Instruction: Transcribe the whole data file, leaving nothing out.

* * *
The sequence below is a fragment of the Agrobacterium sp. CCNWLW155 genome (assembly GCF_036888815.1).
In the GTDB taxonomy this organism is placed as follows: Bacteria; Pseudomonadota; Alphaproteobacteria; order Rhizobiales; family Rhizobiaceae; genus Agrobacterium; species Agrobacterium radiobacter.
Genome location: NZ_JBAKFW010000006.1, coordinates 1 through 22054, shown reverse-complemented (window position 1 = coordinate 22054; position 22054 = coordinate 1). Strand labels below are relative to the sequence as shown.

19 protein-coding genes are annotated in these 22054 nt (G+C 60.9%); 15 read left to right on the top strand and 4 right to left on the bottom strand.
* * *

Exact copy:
The sequence below is a fragment of the Agrobacterium sp. CCNWLW155 genome (assembly GCF_036888815.1).
In the GTDB taxonomy this organism is placed as follows: Bacteria; Pseudomonadota; Alphaproteobacteria; order Rhizobiales; family Rhizobiaceae; genus Agrobacterium; species Agrobacterium radiobacter.
Genome location: NZ_JBAKFW010000006.1, coordinates 1 through 22054, shown reverse-complemented (window position 1 = coordinate 22054; position 22054 = coordinate 1). Strand labels below are relative to the sequence as shown.

19 protein-coding genes are annotated in these 22054 nt (G+C 60.9%); 15 read left to right on the top strand and 4 right to left on the bottom strand.